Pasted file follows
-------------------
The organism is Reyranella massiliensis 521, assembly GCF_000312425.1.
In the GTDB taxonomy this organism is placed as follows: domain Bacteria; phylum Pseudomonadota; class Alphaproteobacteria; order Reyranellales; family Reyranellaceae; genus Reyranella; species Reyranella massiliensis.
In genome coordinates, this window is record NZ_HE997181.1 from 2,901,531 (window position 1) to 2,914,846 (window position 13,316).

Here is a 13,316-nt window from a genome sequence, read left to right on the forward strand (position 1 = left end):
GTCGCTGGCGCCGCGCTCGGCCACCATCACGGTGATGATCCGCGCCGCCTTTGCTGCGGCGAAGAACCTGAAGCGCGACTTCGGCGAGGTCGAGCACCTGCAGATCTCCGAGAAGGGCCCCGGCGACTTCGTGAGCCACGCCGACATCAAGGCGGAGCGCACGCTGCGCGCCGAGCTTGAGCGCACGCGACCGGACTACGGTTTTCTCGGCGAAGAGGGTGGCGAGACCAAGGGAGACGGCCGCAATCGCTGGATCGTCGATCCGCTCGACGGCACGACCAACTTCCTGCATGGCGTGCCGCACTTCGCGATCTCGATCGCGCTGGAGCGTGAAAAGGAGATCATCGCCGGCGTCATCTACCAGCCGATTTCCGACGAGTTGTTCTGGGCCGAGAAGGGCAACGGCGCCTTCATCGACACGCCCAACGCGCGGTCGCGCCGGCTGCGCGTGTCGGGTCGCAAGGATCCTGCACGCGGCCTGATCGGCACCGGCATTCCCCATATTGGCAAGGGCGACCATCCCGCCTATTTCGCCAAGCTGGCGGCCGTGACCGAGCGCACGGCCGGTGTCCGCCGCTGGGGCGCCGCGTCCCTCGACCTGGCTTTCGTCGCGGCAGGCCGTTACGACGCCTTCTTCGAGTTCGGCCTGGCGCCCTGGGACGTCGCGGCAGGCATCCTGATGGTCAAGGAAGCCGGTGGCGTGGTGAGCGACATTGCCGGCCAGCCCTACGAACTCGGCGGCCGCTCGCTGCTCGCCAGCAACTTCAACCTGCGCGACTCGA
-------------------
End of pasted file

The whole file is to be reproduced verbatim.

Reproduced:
The organism is Reyranella massiliensis 521, assembly GCF_000312425.1.
In the GTDB taxonomy this organism is placed as follows: domain Bacteria; phylum Pseudomonadota; class Alphaproteobacteria; order Reyranellales; family Reyranellaceae; genus Reyranella; species Reyranella massiliensis.
In genome coordinates, this window is record NZ_HE997181.1 from 2,901,531 (window position 1) to 2,914,846 (window position 13,316).

Here is a 13,316-nt window from a genome sequence, read left to right on the forward strand (position 1 = left end):
GTCGCTGGCGCCGCGCTCGGCCACCATCACGGTGATGATCCGCGCCGCCTTTGCTGCGGCGAAGAACCTGAAGCGCGACTTCGGCGAGGTCGAGCACCTGCAGATCTCCGAGAAGGGCCCCGGCGACTTCGTGAGCCACGCCGACATCAAGGCGGAGCGCACGCTGCGCGCCGAGCTTGAGCGCACGCGACCGGACTACGGTTTTCTCGGCGAAGAGGGTGGCGAGACCAAGGGAGACGGCCGCAATCGCTGGATCGTCGATCCGCTCGACGGCACGACCAACTTCCTGCATGGCGTGCCGCACTTCGCGATCTCGATCGCGCTGGAGCGTGAAAAGGAGATCATCGCCGGCGTCATCTACCAGCCGATTTCCGACGAGTTGTTCTGGGCCGAGAAGGGCAACGGCGCCTTCATCGACACGCCCAACGCGCGGTCGCGCCGGCTGCGCGTGTCGGGTCGCAAGGATCCTGCACGCGGCCTGATCGGCACCGGCATTCCCCATATTGGCAAGGGCGACCATCCCGCCTATTTCGCCAAGCTGGCGGCCGTGACCGAGCGCACGGCCGGTGTCCGCCGCTGGGGCGCCGCGTCCCTCGACCTGGCTTTCGTCGCGGCAGGCCGTTACGACGCCTTCTTCGAGTTCGGCCTGGCGCCCTGGGACGTCGCGGCAGGCATCCTGATGGTCAAGGAAGCCGGTGGCGTGGTGAGCGACATTGCCGGCCAGCCCTACGAACTCGGCGGCCGCTCGCTGCTCGCCAGCAACTTCAACCTGCGCGACTCGA